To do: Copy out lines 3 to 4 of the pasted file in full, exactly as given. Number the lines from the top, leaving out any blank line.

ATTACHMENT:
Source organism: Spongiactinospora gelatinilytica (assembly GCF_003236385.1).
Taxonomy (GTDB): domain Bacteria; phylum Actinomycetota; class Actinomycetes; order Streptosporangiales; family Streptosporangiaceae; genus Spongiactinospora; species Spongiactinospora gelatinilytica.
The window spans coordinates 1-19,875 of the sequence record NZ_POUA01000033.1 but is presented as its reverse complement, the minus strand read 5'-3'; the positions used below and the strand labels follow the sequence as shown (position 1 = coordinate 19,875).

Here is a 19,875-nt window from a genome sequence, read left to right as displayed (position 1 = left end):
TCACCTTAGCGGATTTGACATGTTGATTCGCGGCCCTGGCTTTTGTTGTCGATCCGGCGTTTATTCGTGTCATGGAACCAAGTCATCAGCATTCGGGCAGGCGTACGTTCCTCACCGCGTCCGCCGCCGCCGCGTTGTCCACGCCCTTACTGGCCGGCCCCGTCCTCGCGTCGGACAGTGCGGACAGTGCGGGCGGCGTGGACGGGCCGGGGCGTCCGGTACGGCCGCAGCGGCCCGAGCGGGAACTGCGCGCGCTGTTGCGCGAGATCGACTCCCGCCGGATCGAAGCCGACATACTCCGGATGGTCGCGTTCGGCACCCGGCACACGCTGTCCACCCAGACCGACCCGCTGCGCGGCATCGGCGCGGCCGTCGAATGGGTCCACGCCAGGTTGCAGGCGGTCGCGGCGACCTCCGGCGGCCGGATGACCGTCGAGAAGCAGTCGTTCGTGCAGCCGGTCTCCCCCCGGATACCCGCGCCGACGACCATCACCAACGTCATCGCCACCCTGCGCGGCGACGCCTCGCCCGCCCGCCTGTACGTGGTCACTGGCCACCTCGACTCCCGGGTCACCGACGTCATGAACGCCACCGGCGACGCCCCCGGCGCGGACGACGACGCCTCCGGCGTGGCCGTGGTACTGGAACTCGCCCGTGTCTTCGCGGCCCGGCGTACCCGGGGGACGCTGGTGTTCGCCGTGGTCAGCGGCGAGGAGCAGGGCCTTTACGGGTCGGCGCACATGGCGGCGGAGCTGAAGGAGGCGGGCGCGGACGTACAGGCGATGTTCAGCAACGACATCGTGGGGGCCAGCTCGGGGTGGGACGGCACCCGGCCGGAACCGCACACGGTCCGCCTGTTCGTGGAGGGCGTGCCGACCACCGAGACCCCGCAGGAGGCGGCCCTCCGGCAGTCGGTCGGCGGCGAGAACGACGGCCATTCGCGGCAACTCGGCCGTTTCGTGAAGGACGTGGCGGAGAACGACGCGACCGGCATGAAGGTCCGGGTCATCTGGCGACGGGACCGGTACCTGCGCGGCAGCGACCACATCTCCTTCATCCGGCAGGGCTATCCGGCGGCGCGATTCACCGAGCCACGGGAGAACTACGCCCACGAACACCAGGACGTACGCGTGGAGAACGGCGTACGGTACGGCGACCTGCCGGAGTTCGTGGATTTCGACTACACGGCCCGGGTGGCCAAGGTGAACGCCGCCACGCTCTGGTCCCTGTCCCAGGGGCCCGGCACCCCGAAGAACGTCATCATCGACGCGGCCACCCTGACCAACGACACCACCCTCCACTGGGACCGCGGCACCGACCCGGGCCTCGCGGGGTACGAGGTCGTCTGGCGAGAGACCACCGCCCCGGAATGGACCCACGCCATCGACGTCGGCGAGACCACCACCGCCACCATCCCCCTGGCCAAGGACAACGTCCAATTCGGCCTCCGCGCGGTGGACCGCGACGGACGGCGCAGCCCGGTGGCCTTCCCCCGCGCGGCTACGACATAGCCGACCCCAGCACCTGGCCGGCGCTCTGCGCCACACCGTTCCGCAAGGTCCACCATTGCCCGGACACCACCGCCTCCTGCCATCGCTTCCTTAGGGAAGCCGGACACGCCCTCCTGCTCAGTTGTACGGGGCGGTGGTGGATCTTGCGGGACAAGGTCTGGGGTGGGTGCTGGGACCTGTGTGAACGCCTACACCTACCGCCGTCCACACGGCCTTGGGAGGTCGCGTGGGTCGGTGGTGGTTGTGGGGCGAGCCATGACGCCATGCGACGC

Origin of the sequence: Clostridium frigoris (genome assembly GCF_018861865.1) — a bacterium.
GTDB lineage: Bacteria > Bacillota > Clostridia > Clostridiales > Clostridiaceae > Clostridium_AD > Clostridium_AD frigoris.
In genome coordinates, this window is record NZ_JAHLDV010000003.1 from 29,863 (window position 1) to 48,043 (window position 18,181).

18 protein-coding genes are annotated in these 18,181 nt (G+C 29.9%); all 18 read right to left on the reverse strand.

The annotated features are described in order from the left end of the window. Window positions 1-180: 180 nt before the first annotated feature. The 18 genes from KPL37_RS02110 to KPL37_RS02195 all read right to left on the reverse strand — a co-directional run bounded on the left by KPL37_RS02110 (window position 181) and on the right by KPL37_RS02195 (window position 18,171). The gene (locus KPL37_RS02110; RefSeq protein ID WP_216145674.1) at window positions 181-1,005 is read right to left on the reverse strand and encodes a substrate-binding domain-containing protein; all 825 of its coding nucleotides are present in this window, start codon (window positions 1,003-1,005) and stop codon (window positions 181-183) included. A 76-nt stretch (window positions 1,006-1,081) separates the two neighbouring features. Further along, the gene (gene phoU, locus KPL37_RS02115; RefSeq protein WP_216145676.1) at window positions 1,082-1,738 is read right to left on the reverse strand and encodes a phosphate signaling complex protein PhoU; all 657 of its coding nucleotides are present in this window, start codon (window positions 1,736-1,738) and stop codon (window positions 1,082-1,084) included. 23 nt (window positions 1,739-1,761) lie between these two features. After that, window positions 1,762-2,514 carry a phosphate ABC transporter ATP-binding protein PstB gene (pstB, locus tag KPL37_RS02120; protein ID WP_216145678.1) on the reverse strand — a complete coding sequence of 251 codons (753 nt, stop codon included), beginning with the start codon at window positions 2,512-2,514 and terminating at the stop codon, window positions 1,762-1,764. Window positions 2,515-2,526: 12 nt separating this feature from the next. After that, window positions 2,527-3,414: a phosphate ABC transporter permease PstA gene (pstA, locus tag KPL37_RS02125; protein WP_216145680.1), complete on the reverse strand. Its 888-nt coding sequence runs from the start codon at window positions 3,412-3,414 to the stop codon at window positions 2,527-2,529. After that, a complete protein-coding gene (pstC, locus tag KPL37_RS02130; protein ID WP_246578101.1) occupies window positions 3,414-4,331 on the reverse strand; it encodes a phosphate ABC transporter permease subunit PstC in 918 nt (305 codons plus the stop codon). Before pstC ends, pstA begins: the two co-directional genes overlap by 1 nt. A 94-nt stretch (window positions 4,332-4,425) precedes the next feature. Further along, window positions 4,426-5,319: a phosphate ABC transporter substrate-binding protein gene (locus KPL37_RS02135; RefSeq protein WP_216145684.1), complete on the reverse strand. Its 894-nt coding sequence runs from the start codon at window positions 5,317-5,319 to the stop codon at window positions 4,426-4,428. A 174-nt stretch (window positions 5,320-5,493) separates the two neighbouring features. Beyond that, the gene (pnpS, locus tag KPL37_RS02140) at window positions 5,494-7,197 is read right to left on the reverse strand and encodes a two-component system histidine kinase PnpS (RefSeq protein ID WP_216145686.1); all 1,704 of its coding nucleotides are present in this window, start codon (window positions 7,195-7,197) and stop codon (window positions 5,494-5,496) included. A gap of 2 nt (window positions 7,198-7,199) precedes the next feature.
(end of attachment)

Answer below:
The window spans coordinates 1-19,875 of the sequence record NZ_POUA01000033.1 but is presented as its reverse complement, the minus strand read 5'-3'; the positions used below and the strand labels follow the sequence as shown (position 1 = coordinate 19,875).

Here is a 19,875-nt window from a genome sequence, read left to right as displayed (position 1 = left end):